It was only a matter of time I suppose. Some Progressive-Democrats in Congress are floating a bill to make the taxpayers pay for their housing in Washington, DC, even as they receive over $170,000 a year in salary. Keep in mind this excludes what they get to spend on travel and expenses related to their campaigns.
In a measure that would ban members of Congress from sleeping in their offices, Rep. Bennie Thompson (P-MS) has introduced legislation that we should all hope fails miserably. In addition to the ban, HR5845 proposes to allow Congress creatures to write-off up to $3,000 on their taxes toward their Washington, DC living expenses, even as it calls for taxpayer subsidized housing – dormitory-style (actually it would be closer to condominium-style) for all members of the US House of Representatives.
Citizens Against Government Waste, a taxpayer watchdog group, points out that the average cost of a studio apartment in Washington, DC clocks in at about $1,602, which would be roughly 10 percent of any member of Congress’s taxpayer-funded salary. The common percentage the average American plays out of his or her salary for housing is closer to 30 percent.
Where to begin.
My initial response is to suggest that If they want subsidized government housing they should be obligated to live in the same subsidized housing in which those on welfare live. It would give them first-hand knowledge of the horror associated with living in these complexes; the violence, the lawlessness, the drug culture, etc.
But then I immediately focused on the obvious. If someone can’t make it on $174,000 in annual salary – in addition to the amount of monies they get to pull from their never-ending, bottomless campaign coffers – then they shouldn’t be charged with spending and budgeting for the country. How are we to trust our elected officials to negotiate pharmaceutical prices or wrestle with reforming the tax code when they can’t even manage a $174,000 paycheck to include $19,224 for housing?
This financially bloated mentality is the stuff of $554.78 toilet seats, a 13-foot-long, $3.4 million turtle tunnel in Florida, that cost the taxpayers $3.4 million, and millionaire House Speaker Nancy Pelosi’s $22,000 per-hour-to-operate government jet, costing taxpayers about $480,000 per month for her back-and-forth flights to California each weekend (a commercial jet would cost around $2,000 per month).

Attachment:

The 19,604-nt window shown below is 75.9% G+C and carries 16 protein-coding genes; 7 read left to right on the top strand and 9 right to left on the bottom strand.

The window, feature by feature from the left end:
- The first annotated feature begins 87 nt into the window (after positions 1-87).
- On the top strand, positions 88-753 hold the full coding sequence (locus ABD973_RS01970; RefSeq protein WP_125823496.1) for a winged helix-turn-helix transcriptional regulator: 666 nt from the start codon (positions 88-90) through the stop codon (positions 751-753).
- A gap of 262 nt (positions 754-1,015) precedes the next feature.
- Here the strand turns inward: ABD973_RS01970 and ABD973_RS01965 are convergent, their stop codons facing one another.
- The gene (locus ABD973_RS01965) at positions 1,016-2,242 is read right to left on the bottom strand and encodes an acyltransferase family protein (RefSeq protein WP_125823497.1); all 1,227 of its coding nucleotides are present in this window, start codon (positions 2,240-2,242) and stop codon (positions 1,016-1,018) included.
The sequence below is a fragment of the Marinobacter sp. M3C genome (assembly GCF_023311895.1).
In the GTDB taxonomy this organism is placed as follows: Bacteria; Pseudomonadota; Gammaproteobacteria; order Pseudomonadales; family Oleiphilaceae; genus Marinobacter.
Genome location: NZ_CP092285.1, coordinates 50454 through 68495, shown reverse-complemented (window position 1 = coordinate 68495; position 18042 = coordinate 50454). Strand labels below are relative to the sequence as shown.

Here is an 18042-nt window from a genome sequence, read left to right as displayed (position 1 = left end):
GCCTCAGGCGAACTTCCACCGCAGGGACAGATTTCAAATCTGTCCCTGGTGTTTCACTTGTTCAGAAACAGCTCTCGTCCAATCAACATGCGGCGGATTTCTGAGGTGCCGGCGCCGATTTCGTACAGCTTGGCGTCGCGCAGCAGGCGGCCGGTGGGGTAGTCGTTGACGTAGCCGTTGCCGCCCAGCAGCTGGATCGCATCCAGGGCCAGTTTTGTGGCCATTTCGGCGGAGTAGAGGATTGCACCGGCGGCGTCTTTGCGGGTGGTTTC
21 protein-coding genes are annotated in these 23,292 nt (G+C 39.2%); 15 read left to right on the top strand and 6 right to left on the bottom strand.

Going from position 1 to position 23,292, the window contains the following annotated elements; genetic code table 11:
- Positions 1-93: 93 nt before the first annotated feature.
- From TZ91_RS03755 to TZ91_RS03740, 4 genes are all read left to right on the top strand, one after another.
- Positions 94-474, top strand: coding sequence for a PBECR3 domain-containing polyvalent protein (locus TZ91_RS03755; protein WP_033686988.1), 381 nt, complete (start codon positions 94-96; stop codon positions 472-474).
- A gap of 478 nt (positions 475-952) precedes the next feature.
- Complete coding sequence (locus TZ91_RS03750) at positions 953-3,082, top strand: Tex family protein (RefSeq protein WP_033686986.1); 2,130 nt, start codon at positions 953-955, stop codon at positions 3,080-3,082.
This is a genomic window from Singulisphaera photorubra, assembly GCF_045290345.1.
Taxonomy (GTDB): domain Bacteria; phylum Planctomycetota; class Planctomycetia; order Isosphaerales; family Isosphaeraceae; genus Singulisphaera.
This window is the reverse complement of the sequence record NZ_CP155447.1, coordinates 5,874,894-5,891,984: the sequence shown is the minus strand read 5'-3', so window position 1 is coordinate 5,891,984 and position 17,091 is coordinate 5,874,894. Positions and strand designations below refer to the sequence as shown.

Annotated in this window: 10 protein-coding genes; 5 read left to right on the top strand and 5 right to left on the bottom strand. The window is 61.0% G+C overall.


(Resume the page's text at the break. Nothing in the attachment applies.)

Those signing on to this spendthrift legislation are all Progressives and Democrats: James Clyburn (D-SC), Hank Johnson (P-GA), Elijah Cummings (P-MD), and Marcia Fudge (P-OH). The infuriating thing about Cummings is that he can easily take a commuter train from his primary residence in Baltimore to DC when he needs to be in DC. In fact, many people commute, workweek, between the two destinations.
In addition to this insanely extravagant piece of elitist legislation, the idea of getting all of the Congress swamp creatures in one location in extension of the time they already spend in the fraternal halls on Capitol Hill together would be to permanently engrain elitist factionalism into the Legislative Branch of our government, even more so than it is already.
In the beginning, the Framers insisted that those elected to Congress and appointed to the Senate receive only a per diem. They made no provisions for a “salary” for these public servants. Since those days, political opportunists have created the “professional politician”; societal panderers who never stop campaigning, never stop manipulating the emotions of their constituents for their own professional gain; and who carve out perks and premiums for themselves and their brethren; all of whom feed on the publicly funded government trough.
Here’s a thought. Instead of making it easier for elected officials to stay in Washington, DC, why don’t we make it harder for them to do so? Let’s make it harder for them to live in the swamp; to cavort with other swamp creatures; to facilitate the back-patting, smoky backroom DC deals that now make Chicago politics look responsible.
Making these swamp creatures spend more time in their home districts and less time with the national party leaders would not only make them more accessible to their constituents (the people they are elected to serve) but it would make it harder for the political and lobby factions in Washington, DC (read: the national political parties) to pressure and own them, respectfully.
This would be a great thing for our country…a great thing, indeed.
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